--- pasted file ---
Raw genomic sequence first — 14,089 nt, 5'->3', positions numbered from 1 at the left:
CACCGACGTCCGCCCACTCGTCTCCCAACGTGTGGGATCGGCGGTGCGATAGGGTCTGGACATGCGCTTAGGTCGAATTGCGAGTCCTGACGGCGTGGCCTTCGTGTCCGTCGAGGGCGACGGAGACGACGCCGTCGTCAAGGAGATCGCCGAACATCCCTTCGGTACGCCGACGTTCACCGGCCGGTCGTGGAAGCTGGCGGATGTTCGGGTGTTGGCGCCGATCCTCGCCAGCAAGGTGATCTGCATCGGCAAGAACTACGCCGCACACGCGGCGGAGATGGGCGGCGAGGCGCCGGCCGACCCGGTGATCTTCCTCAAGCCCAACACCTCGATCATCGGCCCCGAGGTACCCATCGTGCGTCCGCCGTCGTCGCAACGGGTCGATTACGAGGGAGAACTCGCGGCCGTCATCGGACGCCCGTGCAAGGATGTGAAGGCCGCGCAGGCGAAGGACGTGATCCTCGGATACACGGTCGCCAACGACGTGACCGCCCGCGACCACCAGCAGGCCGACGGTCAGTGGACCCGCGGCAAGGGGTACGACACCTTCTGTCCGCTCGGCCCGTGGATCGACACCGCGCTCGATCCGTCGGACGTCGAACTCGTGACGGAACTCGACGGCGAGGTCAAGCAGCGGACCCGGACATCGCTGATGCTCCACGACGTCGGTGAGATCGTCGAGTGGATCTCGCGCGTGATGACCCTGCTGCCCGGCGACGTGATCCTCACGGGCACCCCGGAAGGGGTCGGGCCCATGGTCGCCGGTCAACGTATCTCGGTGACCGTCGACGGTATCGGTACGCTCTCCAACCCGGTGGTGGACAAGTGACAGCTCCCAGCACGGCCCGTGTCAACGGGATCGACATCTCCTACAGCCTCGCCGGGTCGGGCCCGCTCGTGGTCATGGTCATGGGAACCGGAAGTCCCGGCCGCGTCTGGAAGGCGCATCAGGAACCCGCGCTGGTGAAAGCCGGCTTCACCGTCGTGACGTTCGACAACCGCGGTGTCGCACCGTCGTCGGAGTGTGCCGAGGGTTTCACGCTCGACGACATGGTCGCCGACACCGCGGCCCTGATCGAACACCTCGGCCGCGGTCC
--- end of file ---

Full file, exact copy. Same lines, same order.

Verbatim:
Raw genomic sequence first — 14,089 nt, 5'->3', positions numbered from 1 at the left:
CACCGACGTCCGCCCACTCGTCTCCCAACGTGTGGGATCGGCGGTGCGATAGGGTCTGGACATGCGCTTAGGTCGAATTGCGAGTCCTGACGGCGTGGCCTTCGTGTCCGTCGAGGGCGACGGAGACGACGCCGTCGTCAAGGAGATCGCCGAACATCCCTTCGGTACGCCGACGTTCACCGGCCGGTCGTGGAAGCTGGCGGATGTTCGGGTGTTGGCGCCGATCCTCGCCAGCAAGGTGATCTGCATCGGCAAGAACTACGCCGCACACGCGGCGGAGATGGGCGGCGAGGCGCCGGCCGACCCGGTGATCTTCCTCAAGCCCAACACCTCGATCATCGGCCCCGAGGTACCCATCGTGCGTCCGCCGTCGTCGCAACGGGTCGATTACGAGGGAGAACTCGCGGCCGTCATCGGACGCCCGTGCAAGGATGTGAAGGCCGCGCAGGCGAAGGACGTGATCCTCGGATACACGGTCGCCAACGACGTGACCGCCCGCGACCACCAGCAGGCCGACGGTCAGTGGACCCGCGGCAAGGGGTACGACACCTTCTGTCCGCTCGGCCCGTGGATCGACACCGCGCTCGATCCGTCGGACGTCGAACTCGTGACGGAACTCGACGGCGAGGTCAAGCAGCGGACCCGGACATCGCTGATGCTCCACGACGTCGGTGAGATCGTCGAGTGGATCTCGCGCGTGATGACCCTGCTGCCCGGCGACGTGATCCTCACGGGCACCCCGGAAGGGGTCGGGCCCATGGTCGCCGGTCAACGTATCTCGGTGACCGTCGACGGTATCGGTACGCTCTCCAACCCGGTGGTGGACAAGTGACAGCTCCCAGCACGGCCCGTGTCAACGGGATCGACATCTCCTACAGCCTCGCCGGGTCGGGCCCGCTCGTGGTCATGGTCATGGGAACCGGAAGTCCCGGCCGCGTCTGGAAGGCGCATCAGGAACCCGCGCTGGTGAAAGCCGGCTTCACCGTCGTGACGTTCGACAACCGCGGTGTCGCACCGTCGTCGGAGTGTGCCGAGGGTTTCACGCTCGACGACATGGTCGCCGACACCGCGGCCCTGATCGAACACCTCGGCCGCGGTCC